Crucial Facts

Special Award

In June 2010, Mutual Understanding (Samajhdari) won the UK’s One World Media “Special Award” for the most outstanding media coverage of the developing world, recognized particularly for bridging the divide between different societies and raising awareness of vital development issues.

What is a Community Reporter?

More than 160 Equal Access trained community reporters across our three continents of operation contribute to our radio series. Drawn from marginalized groups – such as women, youth, and indigenous communities – our community reporters bring new voices and perspectives to the national stage and broaden the dialogue, placing the power of media directly in the hands of all people.

Facts

More than 50% of women in South Asia experience violence as part of their daily life.

Why SMS

Equal Access engages listeners through SMS interaction (text messaging over mobile phone) across seven countries. SMS audience interaction numbers are as high as 5,000 messages a week for our most popular programs. In many of the geographically isolated areas that Equal Access targets, the internet is nonexistent and letters can take weeks to reach the radio team. Our production teams and FM broadcasters ask questions on-air and have SMS responses minutes later. Young people across these countries actively participate, have their opinions integrated into the show and receive SMS text messaging responses— simulating the powerful interactivity and user-generated content termed Web 2.0.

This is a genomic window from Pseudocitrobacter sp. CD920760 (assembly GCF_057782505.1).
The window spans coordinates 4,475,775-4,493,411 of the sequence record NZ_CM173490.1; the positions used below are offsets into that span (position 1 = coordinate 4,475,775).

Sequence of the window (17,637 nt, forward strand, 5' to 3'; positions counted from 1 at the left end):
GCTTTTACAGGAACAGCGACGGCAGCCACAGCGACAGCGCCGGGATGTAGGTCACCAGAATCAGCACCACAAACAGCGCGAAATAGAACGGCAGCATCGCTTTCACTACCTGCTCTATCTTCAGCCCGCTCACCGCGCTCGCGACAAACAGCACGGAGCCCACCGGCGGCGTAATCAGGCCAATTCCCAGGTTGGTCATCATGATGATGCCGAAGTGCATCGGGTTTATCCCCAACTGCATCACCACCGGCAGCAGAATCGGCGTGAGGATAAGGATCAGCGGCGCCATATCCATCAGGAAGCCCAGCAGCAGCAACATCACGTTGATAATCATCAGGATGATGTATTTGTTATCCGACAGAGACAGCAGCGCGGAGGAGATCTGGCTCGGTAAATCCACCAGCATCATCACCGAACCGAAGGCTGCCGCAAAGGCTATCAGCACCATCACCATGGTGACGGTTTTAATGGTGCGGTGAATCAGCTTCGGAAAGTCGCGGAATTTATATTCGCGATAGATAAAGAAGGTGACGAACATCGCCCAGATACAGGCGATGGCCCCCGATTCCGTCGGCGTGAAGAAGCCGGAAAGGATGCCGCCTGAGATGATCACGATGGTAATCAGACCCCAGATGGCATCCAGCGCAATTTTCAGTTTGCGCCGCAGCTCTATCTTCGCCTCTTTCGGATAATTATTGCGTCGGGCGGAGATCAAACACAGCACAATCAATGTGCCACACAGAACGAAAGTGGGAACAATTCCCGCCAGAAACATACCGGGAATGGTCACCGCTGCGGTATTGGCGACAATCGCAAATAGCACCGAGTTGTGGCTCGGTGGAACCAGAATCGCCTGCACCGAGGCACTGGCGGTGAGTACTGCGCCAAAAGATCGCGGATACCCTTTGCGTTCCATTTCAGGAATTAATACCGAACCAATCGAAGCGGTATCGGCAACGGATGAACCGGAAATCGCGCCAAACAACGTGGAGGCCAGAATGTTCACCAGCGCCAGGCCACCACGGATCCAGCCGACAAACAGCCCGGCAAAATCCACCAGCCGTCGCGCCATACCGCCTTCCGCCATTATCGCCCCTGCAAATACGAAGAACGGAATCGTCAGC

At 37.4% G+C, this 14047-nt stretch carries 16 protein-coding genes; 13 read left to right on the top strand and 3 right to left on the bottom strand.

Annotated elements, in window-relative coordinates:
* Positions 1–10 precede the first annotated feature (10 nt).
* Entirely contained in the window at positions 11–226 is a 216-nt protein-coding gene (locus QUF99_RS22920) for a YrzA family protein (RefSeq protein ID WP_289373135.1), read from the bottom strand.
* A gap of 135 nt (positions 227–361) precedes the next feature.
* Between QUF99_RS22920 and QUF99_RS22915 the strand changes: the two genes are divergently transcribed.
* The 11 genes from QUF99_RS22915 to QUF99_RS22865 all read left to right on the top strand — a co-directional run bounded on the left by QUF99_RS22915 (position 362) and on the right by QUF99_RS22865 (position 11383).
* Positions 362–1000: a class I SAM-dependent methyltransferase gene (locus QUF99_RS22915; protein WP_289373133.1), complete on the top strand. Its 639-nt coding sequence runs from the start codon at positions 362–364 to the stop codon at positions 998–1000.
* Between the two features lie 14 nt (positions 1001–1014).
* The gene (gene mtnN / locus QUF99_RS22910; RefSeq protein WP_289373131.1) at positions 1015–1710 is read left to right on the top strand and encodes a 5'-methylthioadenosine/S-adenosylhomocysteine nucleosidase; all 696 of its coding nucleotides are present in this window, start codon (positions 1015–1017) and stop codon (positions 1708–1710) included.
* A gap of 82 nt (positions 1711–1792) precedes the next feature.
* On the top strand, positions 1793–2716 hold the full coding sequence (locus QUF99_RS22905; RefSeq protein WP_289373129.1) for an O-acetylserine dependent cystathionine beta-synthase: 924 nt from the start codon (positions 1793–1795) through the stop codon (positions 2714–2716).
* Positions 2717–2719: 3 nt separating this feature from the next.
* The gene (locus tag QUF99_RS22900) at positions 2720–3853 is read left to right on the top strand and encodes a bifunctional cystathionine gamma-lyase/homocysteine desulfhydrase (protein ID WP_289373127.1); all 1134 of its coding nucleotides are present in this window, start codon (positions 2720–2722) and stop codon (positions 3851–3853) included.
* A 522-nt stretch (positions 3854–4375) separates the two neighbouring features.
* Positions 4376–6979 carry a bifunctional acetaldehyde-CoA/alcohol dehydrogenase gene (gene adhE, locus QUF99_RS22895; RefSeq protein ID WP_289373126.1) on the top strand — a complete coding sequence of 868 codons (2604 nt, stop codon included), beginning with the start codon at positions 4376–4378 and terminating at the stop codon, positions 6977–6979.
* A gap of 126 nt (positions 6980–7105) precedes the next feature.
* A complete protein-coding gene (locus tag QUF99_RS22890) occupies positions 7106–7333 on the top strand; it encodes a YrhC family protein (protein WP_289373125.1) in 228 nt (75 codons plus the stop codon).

Did you Know?

More than 70% of Yemen’s population is under 30 years of age.

Equal Access Nepal produces three of the top five most-listened-to radio programs in Nepal and five of the top 10.

Equal Access worked with a wide range of media partners to develop a groundbreaking Media Code of Conduct which is now the nationally-accepted standard for responsable reporting. More then 100 radio broadcasters in Nepal are signatories to the Code of Conduct.

In Cambodia, malaria prevalence rates range from 15%–40% in villages near or in forested areas.

Straight from the Roundtable

“Nowhere in the Koran does it say that we should promote violence. Religious leaders should promote peace—that is our duty. But we do not have the capacity to diffuse the message as far—but the radio lightens our load because it can speak in a loud voice and the radio has a long reach.”

Engaging Afghans 2009–10

  • 76 Roundtables with 2,000 participants
  • 92 Training/workshops with 1840 participants
  • 436 Public Forums with 9360 participants
  • 250 Mobile Theatre Shows for 199, 400 people
  • Radio programs with a reach to 10 million

What is a Listening Club?

The impact of our media programs is magnified in thousands of communities where self-formed or supported groups meet to listen and talk about issues raised on our radio shows. Each listening club has 15–60 participants. We train community leaders and volunteers to establish these clubs and support their peers in tackling tough challenges – such as reducing the spread of HIV, reversing damaging practices and promoting positive social change at the grassroots level.

Preventing HIV in Nepal

More than 6.9 million Nepali youth are regular listeners of Equal Access Nepal’s award-winning “Chatting with My Best Friend” radio series. The show is cited as the most trusted and best information source on HIV and sexual and reproductive health in the country (source: Nepal DHS, 2007). Regular listeners tend to complete school, are more knowledgeable about HIV, and practice less risky behaviors (source: Nielsen Nepal)